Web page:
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Continuum and Atomistic Modeling of Ion Transport Through Biological Channels PowerPoint Presentation
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Continuum and Atomistic Modeling of Ion Transport Through Biological Channels

Continuum and Atomistic Modeling of Ion Transport Through Biological Channels

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Continuum and Atomistic Modeling of Ion Transport Through Biological Channels

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  1. Continuum and Atomistic Modeling of Ion Transport Through Biological Channels Xiaolin Cheng UT/ORNL Center for Molecular Biophysics September 16th, 2009 Beijing, China

  2. Overview and Background From Molecular Biology of the Cell. 4th ed. New York: Garland Publishing; 2002. Synaptic Transmission

  3. Cryo-EM structure of nAChR from Torpedo marmorata, Unwin N 2005 ELIC (closed) Dutzler R 2008 GLIC(open) Dutzler R & Corringer J 2009

  4. Ligand Gated Ion Channel Channel Gating Ligand Binding Ion Permeation

  5. Outstanding Ion Permeation Questions What is the conduction mechanism at the atomic level? Where is the gate (ion binding site) located? What’s the nature of the gate? What’s the origin of the charge selectivity? Can we predict and provide microscopic explanations for macroscopic observations, such as channel conductance, current-voltage relationship, current-concentration relationship (saturation), conductance-charge/valence relationship…? multiple approaches at various levels of details

  6. Multi-scale Modeling of Ion Permeation Atomistic Modeling Molecular Dynamics timescale limitation, force filed issues Brownian Dynamics Continuum Modeling Poisson-Boltzmann Poisson-Nernst-Planck rigid channel structure, structureless dielectric solvent and mean-field ion-ion

  7. MD Simulation of nAChR 120 Å 120 Å 5 subunits, 1835 residues ~290 POPC ~60600 TIP3P water molecules ~86 Na+, and 26 Cl- Ionic strength: 100 mM Total atoms ~260,000 NAMD2.6 CHARMM27 force field NPNST ensemble r-RESPA method (4 fs, 2 fs, 1 fs ) SPME electrostatics 20-100 ns production run 180 Å

  8. Covariance Analysis residues that form a physically connected network of van der Waals interactions within the protein core that may connect the binding site with the distant gating site

  9. Dynamical Coupling of F135-I271

  10. Dynamical Coupling of F135-I271

  11. F135 L273 Single Channel Experiments Gint = (Gwm + Gmw) – Gmm = 1.06 kcal/mol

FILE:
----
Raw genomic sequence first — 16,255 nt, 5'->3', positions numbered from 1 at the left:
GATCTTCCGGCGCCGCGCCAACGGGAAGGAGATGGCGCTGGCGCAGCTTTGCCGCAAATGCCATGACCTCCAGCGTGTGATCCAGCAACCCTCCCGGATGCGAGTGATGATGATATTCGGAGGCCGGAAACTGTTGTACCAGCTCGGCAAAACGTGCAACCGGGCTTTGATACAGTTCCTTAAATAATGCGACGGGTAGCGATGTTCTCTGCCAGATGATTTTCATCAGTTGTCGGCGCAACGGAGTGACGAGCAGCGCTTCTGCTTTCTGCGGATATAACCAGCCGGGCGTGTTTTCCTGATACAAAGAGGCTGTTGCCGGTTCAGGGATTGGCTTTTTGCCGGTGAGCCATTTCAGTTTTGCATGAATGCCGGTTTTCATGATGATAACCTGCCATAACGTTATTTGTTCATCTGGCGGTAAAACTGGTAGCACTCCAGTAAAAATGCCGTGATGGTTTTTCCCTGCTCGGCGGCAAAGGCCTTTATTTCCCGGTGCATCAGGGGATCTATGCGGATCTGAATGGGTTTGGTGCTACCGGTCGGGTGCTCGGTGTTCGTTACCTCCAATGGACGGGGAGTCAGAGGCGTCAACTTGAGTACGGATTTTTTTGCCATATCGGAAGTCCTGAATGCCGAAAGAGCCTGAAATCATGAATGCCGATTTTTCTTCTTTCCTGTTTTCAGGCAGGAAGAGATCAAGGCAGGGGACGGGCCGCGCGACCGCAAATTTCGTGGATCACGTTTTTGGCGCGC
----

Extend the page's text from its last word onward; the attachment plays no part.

12. Channel Hydration Profile

  13. Water Dynamics inside the Channel composition, size and membrane potential on-off transitions of single channel currents Eisenberg RE BJ 2008 fast (burst) phase on-off transition may be related to water dynamics

  14. Barriers to Ion Translocation Potential of Mean Force (PMF) the relative thermodynamic stability of states along channel axis z

  15. A FABF= - <F x> x x The PMF Calculation H = H0 + V(Q) Umbrella Sampling Adaptive Biasing Force

  16. The PMF Calculation A. Laio and M. Parrinello, PNAS, 2002 non-ergodic effect, not converge properly increase local roughness  slow diffusion In complex systems: Metadynamics

  17. Barriers to ion translocation E20’ (-2 kcal/mol) Hydrophobic restriction 9 kcal/mol 5 kcal/mol E-1’ (-2 kcal/mol) D27’ (-2 kcal/mol) PMF for translocation of Na+ and Cl- within the nAChR pore

  18. Snapshots from individual windows D27’ E20’ V13’ L9’ Translocation of Na+ ion in the pore of nAChR. Snapshots from window 2, 4 and 6 of the ABF simulations.

  19. Water around a sodium ion partial desolvation within the narrowest (hydrophobic) region of the pore

  20. Barriers to Ion Translocation Hydrophobic restriction Electrostatic effect PMF for translocation of Na+ and Cl- within the GLIC channel with improved metadynamics in LAMMPS

  21. Ion Translocation under Membrane Potentials cation pausing periods in the extracellular domain - these charged rings along the ion translocation pathway concentrate ions, giving rise to charge selectivity. 1. co-crystallization of acetylcholine binding protein with sulfate ions; 2. Charge reversal mutation decreases conductance by up to 80%.

  22. Multi-ion Channels ion-ion interaction inside the channel the bacterial KcsA potassium channel Gramicidin A channel